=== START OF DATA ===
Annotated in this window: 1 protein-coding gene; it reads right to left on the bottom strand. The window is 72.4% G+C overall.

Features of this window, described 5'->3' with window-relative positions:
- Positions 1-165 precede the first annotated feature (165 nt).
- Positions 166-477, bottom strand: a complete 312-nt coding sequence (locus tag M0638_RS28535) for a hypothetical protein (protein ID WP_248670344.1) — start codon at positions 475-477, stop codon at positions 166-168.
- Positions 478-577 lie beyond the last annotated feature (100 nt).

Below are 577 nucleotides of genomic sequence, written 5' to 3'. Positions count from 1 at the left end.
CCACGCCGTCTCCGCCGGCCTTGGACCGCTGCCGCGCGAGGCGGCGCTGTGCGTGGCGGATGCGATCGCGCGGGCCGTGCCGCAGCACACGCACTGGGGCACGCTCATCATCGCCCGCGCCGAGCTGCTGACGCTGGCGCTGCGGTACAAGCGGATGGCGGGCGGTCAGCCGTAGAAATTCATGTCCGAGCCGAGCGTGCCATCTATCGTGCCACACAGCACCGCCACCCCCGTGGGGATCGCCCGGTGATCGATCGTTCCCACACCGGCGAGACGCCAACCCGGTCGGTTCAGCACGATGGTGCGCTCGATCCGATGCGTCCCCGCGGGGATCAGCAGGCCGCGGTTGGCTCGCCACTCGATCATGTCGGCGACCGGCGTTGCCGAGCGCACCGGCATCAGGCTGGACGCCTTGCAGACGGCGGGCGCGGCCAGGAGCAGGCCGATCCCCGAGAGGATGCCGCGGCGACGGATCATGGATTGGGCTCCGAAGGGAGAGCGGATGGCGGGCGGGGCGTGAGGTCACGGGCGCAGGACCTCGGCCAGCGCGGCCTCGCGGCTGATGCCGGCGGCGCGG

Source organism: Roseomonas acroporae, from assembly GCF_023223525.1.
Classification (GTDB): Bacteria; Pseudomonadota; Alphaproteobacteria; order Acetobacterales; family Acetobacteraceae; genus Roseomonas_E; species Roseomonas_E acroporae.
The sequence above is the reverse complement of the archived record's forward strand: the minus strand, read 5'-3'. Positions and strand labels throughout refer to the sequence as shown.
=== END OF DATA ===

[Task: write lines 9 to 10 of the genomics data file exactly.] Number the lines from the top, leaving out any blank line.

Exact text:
Classification (GTDB): Bacteria; Pseudomonadota; Alphaproteobacteria; order Acetobacterales; family Acetobacteraceae; genus Roseomonas_E; species Roseomonas_E acroporae.
The sequence above is the reverse complement of the archived record's forward strand: the minus strand, read 5'-3'. Positions and strand labels throughout refer to the sequence as shown.